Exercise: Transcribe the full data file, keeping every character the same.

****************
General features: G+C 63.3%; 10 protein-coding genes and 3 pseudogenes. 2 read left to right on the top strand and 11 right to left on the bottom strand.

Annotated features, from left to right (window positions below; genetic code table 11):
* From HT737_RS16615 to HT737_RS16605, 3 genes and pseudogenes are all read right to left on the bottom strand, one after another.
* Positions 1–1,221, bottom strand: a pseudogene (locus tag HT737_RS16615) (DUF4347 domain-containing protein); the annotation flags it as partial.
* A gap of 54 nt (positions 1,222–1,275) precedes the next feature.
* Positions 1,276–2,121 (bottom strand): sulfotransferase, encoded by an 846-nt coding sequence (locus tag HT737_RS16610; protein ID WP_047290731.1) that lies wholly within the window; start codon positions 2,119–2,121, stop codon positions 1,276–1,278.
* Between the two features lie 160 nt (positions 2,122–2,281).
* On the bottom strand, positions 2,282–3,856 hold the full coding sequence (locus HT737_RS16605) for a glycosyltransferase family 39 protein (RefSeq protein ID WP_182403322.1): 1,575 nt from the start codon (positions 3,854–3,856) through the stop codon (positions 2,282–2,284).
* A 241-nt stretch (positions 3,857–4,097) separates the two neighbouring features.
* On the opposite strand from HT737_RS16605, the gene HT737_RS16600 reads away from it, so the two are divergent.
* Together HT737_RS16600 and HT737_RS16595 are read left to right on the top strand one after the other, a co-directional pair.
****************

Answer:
General features: G+C 63.3%; 10 protein-coding genes and 3 pseudogenes. 2 read left to right on the top strand and 11 right to left on the bottom strand.

Annotated features, from left to right (window positions below; genetic code table 11):
* From HT737_RS16615 to HT737_RS16605, 3 genes and pseudogenes are all read right to left on the bottom strand, one after another.
* Positions 1–1,221, bottom strand: a pseudogene (locus tag HT737_RS16615) (DUF4347 domain-containing protein); the annotation flags it as partial.
* A gap of 54 nt (positions 1,222–1,275) precedes the next feature.
* Positions 1,276–2,121 (bottom strand): sulfotransferase, encoded by an 846-nt coding sequence (locus tag HT737_RS16610; protein ID WP_047290731.1) that lies wholly within the window; start codon positions 2,119–2,121, stop codon positions 1,276–1,278.
* Between the two features lie 160 nt (positions 2,122–2,281).
* On the bottom strand, positions 2,282–3,856 hold the full coding sequence (locus HT737_RS16605) for a glycosyltransferase family 39 protein (RefSeq protein ID WP_182403322.1): 1,575 nt from the start codon (positions 3,854–3,856) through the stop codon (positions 2,282–2,284).
* A 241-nt stretch (positions 3,857–4,097) separates the two neighbouring features.
* On the opposite strand from HT737_RS16605, the gene HT737_RS16600 reads away from it, so the two are divergent.
* Together HT737_RS16600 and HT737_RS16595 are read left to right on the top strand one after the other, a co-directional pair.